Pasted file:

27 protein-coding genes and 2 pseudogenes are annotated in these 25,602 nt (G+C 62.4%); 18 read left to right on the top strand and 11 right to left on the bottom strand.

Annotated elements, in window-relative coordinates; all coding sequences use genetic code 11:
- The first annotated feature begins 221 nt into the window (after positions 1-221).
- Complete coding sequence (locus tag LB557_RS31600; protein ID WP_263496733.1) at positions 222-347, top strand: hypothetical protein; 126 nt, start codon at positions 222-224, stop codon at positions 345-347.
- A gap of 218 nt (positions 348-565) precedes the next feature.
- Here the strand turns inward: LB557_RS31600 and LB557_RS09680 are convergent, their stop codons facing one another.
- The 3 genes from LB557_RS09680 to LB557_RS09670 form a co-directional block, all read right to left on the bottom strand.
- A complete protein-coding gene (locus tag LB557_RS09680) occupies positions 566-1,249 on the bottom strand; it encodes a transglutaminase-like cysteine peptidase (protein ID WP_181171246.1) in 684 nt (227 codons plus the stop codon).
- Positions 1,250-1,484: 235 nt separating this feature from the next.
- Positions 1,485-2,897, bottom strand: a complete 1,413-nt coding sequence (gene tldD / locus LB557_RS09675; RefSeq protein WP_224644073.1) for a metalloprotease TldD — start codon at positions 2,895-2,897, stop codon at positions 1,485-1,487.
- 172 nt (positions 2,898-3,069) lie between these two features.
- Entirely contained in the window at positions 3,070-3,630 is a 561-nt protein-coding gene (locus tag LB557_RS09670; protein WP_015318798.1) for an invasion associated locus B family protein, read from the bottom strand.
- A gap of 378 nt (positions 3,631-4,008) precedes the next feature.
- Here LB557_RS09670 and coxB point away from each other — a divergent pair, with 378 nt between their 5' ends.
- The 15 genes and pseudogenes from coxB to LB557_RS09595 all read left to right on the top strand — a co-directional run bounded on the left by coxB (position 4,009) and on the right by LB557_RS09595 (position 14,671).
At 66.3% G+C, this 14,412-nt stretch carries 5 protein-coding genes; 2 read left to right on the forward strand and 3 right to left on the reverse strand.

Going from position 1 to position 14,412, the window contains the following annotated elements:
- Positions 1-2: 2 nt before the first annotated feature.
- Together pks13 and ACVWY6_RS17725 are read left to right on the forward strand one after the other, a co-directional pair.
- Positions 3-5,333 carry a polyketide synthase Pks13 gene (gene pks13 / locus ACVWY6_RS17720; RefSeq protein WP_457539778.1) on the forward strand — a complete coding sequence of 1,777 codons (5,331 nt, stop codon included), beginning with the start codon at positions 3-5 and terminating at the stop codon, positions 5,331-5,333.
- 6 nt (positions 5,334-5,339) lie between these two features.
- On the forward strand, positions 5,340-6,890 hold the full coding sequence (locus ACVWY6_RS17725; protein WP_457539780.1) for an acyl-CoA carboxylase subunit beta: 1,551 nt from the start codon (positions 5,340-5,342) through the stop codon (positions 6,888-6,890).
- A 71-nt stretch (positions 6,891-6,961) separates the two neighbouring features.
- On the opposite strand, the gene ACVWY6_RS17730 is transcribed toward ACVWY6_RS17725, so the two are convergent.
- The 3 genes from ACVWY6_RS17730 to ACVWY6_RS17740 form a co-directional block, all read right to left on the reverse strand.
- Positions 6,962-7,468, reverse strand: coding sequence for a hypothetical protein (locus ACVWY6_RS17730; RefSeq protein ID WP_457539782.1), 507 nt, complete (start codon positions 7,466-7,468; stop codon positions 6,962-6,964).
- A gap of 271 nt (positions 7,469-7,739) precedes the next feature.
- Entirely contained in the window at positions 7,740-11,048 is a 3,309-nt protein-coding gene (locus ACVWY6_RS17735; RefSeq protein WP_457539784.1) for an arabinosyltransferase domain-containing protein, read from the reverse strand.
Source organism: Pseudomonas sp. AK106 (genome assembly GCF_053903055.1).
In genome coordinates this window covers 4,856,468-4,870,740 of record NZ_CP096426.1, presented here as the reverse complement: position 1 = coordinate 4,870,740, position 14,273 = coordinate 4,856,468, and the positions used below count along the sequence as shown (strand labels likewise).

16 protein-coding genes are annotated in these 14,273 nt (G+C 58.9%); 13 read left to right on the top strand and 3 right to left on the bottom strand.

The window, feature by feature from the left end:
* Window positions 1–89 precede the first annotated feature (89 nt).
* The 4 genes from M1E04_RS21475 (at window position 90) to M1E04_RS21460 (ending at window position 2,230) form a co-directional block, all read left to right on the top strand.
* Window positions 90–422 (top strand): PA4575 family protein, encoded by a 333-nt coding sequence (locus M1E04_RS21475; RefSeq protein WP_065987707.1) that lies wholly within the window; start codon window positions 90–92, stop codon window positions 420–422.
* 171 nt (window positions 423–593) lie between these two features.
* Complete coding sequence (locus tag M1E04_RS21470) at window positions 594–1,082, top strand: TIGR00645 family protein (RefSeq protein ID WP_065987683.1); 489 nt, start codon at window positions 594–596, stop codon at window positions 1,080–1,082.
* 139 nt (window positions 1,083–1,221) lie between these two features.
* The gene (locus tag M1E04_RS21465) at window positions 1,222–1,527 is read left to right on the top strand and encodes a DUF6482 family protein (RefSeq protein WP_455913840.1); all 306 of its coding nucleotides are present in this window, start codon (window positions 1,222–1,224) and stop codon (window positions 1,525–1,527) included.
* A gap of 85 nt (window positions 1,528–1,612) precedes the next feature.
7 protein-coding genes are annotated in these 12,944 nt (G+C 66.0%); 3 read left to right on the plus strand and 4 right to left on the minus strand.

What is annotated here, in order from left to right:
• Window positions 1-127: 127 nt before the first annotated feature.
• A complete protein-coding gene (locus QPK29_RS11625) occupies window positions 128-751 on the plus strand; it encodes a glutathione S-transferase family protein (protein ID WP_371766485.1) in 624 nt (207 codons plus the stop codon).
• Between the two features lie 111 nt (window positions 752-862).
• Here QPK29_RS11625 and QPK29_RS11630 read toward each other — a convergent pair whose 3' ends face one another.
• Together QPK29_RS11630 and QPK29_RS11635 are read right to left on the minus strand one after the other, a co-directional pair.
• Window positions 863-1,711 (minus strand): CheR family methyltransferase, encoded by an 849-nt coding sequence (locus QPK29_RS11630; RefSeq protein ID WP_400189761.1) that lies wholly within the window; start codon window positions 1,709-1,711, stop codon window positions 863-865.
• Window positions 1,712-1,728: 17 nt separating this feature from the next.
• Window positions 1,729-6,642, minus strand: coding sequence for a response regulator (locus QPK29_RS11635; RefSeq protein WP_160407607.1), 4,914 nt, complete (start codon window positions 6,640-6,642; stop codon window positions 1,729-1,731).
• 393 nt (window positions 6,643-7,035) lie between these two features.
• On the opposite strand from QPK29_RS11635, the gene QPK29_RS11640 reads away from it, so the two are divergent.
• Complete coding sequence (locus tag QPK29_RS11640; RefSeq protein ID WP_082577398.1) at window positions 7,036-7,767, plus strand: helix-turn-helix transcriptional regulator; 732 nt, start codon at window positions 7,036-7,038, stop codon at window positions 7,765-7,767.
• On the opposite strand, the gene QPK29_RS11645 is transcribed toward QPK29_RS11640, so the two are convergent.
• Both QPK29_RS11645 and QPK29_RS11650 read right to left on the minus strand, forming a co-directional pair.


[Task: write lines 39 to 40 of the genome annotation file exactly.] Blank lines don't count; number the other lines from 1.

* The gene (locus tag M1E04_RS21465) at window positions 1,222–1,527 is read left to right on the top strand and encodes a DUF6482 family protein (RefSeq protein WP_455913840.1); all 306 of its coding nucleotides are present in this window, start codon (window positions 1,222–1,224) and stop codon (window positions 1,525–1,527) included.
* A gap of 85 nt (window positions 1,528–1,612) precedes the next feature.